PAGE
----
VoIP provider Vonage (Nasdaq: VG) today reported a second consecutive quarter of lower revenue, as well as lower earnings in the first quarter of 2012; the combination sent the company’s share price down to a new low of $1.85, nearly 10 percent off its opening price, in late-morning trading.
Shares of Holmdel, N.J.-based Vonage Holdings Corp. began the day at $2.08, and have traded in a 52-week range of $1.85 to $5.39.
The company said lower operating income and higher income taxes hurt its bottom line. Additionally, higher churn in the quarter among minority customers continued to have a major impact on its returns.
Vonage’s non-GAAP net income was $19 million, or 8 cents a share, down from $23 million, or 10 cents a share, a year ago. Analysts had expected earnings of 7 cents per share. GAAP net income was $14 million, or 6 cents a share, down from $21 million, or 10 cents a share.
Revenue, for Q1 2012, slipped nearly 2 percent from a year ago, to $215.9 million, beating analyst expectations, but continuing a two-quarter slide. In Q4 2011, revenue was down 0.9 percent from a year earlier, to $215.7 million.
For fiscal year 2012, Vonage said it expects to achieve adjusted EBITDA of $120 million to $140 million.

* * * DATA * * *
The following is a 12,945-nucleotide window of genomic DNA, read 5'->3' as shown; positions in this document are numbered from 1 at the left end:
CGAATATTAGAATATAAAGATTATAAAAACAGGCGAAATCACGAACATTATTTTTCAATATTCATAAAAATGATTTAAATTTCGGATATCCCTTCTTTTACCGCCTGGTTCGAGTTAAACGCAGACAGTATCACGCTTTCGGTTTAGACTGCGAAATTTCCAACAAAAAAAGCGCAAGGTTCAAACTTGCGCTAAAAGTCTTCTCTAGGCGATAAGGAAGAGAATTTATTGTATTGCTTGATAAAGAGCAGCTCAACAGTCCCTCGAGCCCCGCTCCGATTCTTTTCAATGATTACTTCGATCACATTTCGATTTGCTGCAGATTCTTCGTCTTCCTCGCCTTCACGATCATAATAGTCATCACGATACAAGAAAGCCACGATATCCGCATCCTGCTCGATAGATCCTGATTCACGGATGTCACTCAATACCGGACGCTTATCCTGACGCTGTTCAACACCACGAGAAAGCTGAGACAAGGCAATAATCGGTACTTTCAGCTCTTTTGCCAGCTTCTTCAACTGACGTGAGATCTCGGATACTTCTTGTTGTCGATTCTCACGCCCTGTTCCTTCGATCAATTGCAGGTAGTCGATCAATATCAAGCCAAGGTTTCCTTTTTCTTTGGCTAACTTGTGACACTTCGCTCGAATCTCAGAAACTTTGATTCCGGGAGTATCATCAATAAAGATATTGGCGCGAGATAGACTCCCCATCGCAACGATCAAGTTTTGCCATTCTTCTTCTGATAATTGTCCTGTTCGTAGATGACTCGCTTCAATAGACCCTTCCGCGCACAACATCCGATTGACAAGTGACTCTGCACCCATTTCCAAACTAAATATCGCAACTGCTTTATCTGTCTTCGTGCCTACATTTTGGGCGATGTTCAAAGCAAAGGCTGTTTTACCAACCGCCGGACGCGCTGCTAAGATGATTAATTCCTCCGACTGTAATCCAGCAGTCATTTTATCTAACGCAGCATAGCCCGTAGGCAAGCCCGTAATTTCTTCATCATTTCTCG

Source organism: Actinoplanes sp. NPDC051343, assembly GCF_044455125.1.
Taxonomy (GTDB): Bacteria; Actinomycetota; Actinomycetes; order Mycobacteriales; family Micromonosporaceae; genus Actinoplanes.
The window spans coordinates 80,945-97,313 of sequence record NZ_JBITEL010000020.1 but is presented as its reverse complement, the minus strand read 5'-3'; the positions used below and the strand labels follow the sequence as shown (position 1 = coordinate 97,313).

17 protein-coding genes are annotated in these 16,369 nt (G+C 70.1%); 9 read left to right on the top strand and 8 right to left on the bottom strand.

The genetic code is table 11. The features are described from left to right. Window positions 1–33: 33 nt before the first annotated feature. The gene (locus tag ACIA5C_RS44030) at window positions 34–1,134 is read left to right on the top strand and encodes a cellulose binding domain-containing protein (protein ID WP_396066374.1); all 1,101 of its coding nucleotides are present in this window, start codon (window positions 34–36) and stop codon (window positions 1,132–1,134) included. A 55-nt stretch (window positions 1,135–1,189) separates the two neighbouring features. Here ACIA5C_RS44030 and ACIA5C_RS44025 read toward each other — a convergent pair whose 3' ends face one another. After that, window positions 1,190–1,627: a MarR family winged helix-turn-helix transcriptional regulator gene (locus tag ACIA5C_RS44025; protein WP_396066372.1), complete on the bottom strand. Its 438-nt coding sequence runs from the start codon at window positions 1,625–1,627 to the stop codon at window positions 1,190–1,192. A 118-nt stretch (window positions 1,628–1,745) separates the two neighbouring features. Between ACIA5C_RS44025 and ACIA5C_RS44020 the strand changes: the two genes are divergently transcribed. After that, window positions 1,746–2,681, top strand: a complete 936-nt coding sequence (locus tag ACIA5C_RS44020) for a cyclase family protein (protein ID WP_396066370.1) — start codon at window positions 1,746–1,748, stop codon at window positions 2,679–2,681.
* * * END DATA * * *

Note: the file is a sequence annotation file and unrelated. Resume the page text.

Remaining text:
Analysts, meanwhile, are taking an increasingly negative view of the company, expecting it to show per-share earnings of 28 cents for 2012, down from estimates of 41 cents at the end of Q4.
CEO Mark Lefar maintained that performance was in line with earlier guidance, and said the company’s “core business is stable and generated EBITDA, which was in line with recent quarters.”
During the firm’s earnings call, he said coast of customer acquisition had risen and that the company would increasingly look to sell its product online, saving money in the process. But acknowledged some of Vonage’s audience that didn’t have access to the Internet would be disadvantaged.
Lefar reiterated the company’s desire to grow its international calling business, especially to the Hispanic audience. Vonage announced it was partnering with Globe, a telecom operator in the Philippines, to leverage the Filipino market in the United States.
With more than 3 million Filipinos living in the United States, the Filipino calling segment represents a substantial growth opportunity for Vonage and for Globe, Lefar said.
“This alliance marks a significant milestone in Vonage’s strategy to expand our services beyond North America,” Lefar said. “By leveraging our heritage of VoIP innovation and expertise in international long distance, we can offer partners such as Globe the ability to expand their communications businesses in their local markets and beyond.”
And, he said, the company remains “actively involved in discussions with several prospective partners and look forward to announcing additional alliances before the end of this year.”
He said, specifically, the company was looking hard at a deal that would “increase services for 700,000 people of Pakistani descent living in U.S.,” adding the company was “actively developing additional partnerships that parallel the Globe relationship.”
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